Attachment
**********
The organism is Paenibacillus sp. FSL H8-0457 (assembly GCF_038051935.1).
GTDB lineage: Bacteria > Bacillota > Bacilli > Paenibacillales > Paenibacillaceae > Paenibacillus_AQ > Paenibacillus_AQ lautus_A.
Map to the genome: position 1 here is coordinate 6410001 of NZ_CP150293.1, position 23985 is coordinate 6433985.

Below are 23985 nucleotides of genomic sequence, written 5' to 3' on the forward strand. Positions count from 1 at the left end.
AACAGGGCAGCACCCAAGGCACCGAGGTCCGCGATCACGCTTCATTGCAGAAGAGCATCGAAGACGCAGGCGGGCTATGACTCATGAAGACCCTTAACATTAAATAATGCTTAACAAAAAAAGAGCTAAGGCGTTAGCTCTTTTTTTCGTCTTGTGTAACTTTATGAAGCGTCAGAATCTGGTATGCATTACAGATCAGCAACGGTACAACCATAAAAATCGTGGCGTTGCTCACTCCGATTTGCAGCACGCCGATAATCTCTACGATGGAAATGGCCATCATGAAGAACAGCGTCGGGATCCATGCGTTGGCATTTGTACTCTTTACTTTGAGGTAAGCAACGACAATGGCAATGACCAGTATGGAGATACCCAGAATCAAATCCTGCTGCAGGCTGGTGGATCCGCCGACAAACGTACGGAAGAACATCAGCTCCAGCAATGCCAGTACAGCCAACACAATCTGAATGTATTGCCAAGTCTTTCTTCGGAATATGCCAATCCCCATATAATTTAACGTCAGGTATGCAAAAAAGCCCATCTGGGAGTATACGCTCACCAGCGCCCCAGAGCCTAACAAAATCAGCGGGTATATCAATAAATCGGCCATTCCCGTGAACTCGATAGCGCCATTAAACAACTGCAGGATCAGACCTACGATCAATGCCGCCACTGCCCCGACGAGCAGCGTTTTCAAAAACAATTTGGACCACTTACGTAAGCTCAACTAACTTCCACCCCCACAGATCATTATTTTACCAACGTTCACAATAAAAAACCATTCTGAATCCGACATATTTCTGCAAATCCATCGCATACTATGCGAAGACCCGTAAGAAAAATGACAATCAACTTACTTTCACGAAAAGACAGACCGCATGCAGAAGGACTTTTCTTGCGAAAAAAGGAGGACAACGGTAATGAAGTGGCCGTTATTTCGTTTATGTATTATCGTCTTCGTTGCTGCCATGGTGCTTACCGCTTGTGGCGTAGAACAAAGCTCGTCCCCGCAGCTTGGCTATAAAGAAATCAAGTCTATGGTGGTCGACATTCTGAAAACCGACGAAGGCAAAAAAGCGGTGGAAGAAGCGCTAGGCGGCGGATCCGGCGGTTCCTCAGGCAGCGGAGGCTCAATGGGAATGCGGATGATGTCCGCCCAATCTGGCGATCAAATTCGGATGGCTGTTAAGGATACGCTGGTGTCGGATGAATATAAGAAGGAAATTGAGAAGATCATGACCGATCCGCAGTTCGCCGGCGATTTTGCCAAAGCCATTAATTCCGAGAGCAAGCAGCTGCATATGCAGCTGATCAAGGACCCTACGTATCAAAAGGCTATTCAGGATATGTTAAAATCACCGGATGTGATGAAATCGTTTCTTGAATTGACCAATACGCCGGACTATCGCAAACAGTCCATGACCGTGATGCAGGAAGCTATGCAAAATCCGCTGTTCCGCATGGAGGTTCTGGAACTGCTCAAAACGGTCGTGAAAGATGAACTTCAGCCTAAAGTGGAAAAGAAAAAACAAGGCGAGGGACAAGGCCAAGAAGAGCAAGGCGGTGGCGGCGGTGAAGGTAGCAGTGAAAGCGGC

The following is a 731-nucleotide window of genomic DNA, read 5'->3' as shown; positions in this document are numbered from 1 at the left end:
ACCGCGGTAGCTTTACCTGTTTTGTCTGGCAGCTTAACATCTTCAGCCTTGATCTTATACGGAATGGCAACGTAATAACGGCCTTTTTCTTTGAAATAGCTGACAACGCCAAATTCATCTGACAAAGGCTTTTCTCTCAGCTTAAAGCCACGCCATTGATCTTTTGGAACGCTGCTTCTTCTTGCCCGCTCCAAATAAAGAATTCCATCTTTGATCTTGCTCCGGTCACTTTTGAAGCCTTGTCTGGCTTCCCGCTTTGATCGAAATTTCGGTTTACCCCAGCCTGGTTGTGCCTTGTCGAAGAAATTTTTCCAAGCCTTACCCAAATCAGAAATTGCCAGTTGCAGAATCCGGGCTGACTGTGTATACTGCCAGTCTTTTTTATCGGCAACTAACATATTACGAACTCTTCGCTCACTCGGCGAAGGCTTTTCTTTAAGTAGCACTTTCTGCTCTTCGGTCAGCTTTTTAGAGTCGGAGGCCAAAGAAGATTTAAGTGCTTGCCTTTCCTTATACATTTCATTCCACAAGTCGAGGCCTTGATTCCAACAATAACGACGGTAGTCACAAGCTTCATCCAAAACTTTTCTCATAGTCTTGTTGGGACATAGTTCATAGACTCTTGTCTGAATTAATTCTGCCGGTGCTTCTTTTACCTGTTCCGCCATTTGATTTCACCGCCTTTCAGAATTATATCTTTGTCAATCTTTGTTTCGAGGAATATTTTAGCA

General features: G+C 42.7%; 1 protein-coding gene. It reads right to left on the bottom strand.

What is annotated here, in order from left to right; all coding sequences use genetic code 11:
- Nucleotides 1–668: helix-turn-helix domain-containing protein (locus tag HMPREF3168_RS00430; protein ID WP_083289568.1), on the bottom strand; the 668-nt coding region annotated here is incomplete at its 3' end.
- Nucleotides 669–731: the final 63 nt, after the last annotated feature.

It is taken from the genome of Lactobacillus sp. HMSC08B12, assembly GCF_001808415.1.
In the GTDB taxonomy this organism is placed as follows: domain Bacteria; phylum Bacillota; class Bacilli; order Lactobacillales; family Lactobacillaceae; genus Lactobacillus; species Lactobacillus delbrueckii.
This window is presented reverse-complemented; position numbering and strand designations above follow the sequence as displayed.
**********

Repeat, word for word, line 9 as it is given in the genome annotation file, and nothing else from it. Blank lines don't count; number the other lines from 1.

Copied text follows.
What is annotated here, in order from left to right; all coding sequences use genetic code 11: